These Polish tour guides, trinket sellers, and vendors are worse than carrion eaters. At least the animals who eat carrion stop when the bones are gone. These Poles never stop. They eat from the very souls of those they helped to kill. They are below the bottom.

Thank you, Rabbi Aviner! You said it. You are courageous and smart. You are honest and truthful.

Rabbi Aviner: Visiting Nazi death camps forbidden

Prominent Zionist rabbi says leaving Land of Israel not for sake of mitzvah banned, as is helping Poles – who collaborated with Nazis – make living out of death camps
Kobi Nahshoni,7340,L-3675990,00.html

Educational school trips to the Nazi death camps in Poland have become common among most Jewish sectors in Israel, but prominent Zionist Rabbi Shlomo Aviner recently claimed that they are in fact forbidden for halachic reasons, and urged schools to cancel them.

Answering a reader's question on the subject in the religious "Ma'ayaney Hayeshua" journal, Aviner stated that trips to Poland were "not good" due to the halachic ban on leaving Eretz Israel, and because they "provide livelihood to murderers."

In a conversation with Ynet, Aviner explained: "As is well known, leaving Israel is permitted only for the sake of mitzvah, while visiting the death camps is not defined as a mitzvah by the Halacha. There are important figures and great rabbis who have not visited there.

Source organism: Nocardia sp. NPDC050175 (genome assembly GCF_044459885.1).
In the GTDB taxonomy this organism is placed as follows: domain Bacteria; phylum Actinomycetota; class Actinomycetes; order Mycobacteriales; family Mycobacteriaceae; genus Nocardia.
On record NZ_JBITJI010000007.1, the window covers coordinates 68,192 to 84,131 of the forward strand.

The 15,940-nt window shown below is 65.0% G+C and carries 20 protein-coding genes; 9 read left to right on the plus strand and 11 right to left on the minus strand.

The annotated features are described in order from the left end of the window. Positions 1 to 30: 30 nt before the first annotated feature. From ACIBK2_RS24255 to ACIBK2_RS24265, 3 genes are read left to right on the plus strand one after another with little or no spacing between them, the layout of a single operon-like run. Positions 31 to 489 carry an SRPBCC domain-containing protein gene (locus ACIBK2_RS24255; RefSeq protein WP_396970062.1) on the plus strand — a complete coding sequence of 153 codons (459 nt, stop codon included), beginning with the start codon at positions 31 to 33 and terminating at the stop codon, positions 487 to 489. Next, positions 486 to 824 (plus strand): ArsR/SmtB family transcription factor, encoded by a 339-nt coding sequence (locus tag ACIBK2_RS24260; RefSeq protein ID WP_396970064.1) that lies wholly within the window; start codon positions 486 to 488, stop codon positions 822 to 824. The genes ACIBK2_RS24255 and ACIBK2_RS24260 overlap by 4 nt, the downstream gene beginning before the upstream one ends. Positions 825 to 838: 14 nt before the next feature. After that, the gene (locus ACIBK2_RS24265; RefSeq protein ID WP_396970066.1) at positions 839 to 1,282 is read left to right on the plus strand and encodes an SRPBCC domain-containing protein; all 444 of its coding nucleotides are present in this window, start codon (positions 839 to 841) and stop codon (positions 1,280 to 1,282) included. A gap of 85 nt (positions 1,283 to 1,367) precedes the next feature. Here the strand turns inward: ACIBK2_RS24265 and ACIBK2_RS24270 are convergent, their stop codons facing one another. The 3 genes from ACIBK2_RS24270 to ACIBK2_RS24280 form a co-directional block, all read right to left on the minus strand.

"Clearly what happened in the Holocaust must be remembered, but this can be done using films, books, the Yad Vashem museum and there are even the testimonies of survivors who are still alive," he stated.

And what about the emotional experience?
"I once told educators that in any case the impression vanishes after six months, like any other emotional experience with a short shelf life. They smiled and said that it actually fades away after three weeks."

Aviner also said that the trips have not been proven to have an "educational value." "For some this experience is very difficult and they come back utterly distraught," he added.

'Why should Nazi collaborators benefit?'
Another argument against visiting the camps, according to the rabbi, was the fact that the Polish people "collaborated with the Nazis" and were now making a living off of these visits. "I'm not busy holding a grudge against the Poles, but we shouldn't provide livelihood to people who allowed death camps to be built on their land and who are now making a profit out of it.

"They are not my friends and I don't want to support them."
According to Aviner, it was not accidental that the Nazis chose to erect the extermination camps in Poland. "They knew that the people would do nothing. One person was enough to blow up the railroad tracks. Why wasn't this done? Because they all said, 'good,' smiled and waited for what needed to be done to be done by the Nazis.

"Many Jews who escaped from the camps were later murdered outside by the Polish resistance. When the Jews came back to the city their houses were inhabited and they faced a pogrom. To this day trials are being held against Poles who stole houses," he concluded.